Hacienda del Sol (San Tan Crossing Apartment Homes)
Hacienda del Sol is a 374 unit apartment complex of studio and one bedroom apartments. It is at the corner of Pecos Road and Arizona Avenue in Chandler, Arizona, and is just 300 feet from the largest area for illegal alien day laborers in Chandler seeking illegal employment.
Cecelia and her brother Luis, both illegal aliens, no longer live at Hacienda del Sol, but they keep an apartment there so that they can sell drugs from the apartment.
The illegal aliens interviewed for this story are saying that Hacienda del Sol was the first place that they lived when they came to Chandler. Illegal aliens all say that when they crossed the border illegally they had directions to Hacienda del Sol apartments.
Hacienda del Sol appears to be friendly to illegal aliens. About 99% of the residents of Hacienda del Sol are of Hispanic origin. Many of the families at the apartment complex have an average of four children in their studio, and one bedroom apartments; they pay an average of $400 a month rent, and the complex is about 90% occupied.
Maria moved into her apartment at Hacienda del Sol about a year ago. She said that when she moved into her studio apartment with her 4 children, husband, brother, and sister-in-law that the complex had just been purchased by a new owner, and was under new management. Maria says that the complex has been under constant remodeling since she moved in, and that the complex is “very friendly to Mexicans that just get to the U.S.” The new management company has converted the tennis courts at the complex to a soccer field, complete with soccer goals, lighting for nighttime play, and painted goal lines.
Before Maria and her family left Mexico she learned about Hacienda del Sol from family, and neighbors in Mexico.
Tony (not his real name) is a gardener, and landscaper at Hacienda del Sol. Tony says that when he came from Mexico last year, with twelve other illegal aliens, he was directed to Hacienda del Sol for an apartment. During his first visit to the managers office he was given a job, and an apartment. Tony is an illegal alien, and he does not have identification, or a social security card. Tony said “it was easier that I thought. I just came and they put me to work, and gave me an apartment.”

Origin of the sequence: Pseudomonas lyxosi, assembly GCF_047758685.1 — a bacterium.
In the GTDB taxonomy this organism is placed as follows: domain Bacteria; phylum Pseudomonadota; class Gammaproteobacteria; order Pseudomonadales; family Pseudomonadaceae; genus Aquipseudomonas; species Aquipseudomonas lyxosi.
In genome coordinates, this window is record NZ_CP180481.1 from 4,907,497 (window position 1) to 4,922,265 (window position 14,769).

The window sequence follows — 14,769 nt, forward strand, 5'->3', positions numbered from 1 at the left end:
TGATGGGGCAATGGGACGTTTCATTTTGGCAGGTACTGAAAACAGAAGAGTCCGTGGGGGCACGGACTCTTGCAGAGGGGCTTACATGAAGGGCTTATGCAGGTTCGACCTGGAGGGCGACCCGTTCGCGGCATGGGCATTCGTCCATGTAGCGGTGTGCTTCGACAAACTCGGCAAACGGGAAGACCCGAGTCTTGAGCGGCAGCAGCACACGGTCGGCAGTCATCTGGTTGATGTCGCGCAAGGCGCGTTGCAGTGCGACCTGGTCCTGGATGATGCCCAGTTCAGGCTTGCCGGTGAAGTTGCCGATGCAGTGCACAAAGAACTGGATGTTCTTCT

Tony wants to become an American citizen. He says that he has been working hard since he was 14, and if he became an American citizen he “would take a year off, and get the government to pay me money so that I can rest for a year or so.”
Miguel (not his real name) heard about Hacienda del Sol from his brother-in-law that has just been deported to Mexico from the U.S.. He was told that the Chandler police, as well as Hacienda del Sol were friendly to illegal aliens in the United States, and that he would “be protected in Chandler, and at Hacienda…[del Sol].”
Miguel and his “crew” are maintenance workers at Hacienda del Sol. He says that he was hired by the new management company, who supplied him with a social security number. Miguel readily admits that he is an illegal alien, and says that he has never tried to hide his status. He tells me that he will most likely not become an American because he likes being a Mexican.
Miguel, and his co-workers, the majority of which are also illegal aliens, were hired by the new management company to complete remodels on the apartments. He, and his crew install new bathtubs, sinks, faucets, appliances, and ceiling fans at Hacienda del Sol.
I called Hacienda del Sol and spoke with the “Resident Manager”, Dottie Vince. Dottie informed me that I would have to come to the office and complete an application for an apartment, and pay a $45 non-refundable application fee. I would need a government issued photo I.D.., and proof of income. After my credit was checked, and before I was given a lease I would have to pay a deposit of $125 before I could move in. She informed me that it would take a couple of days to a week before my application was approved, or denied.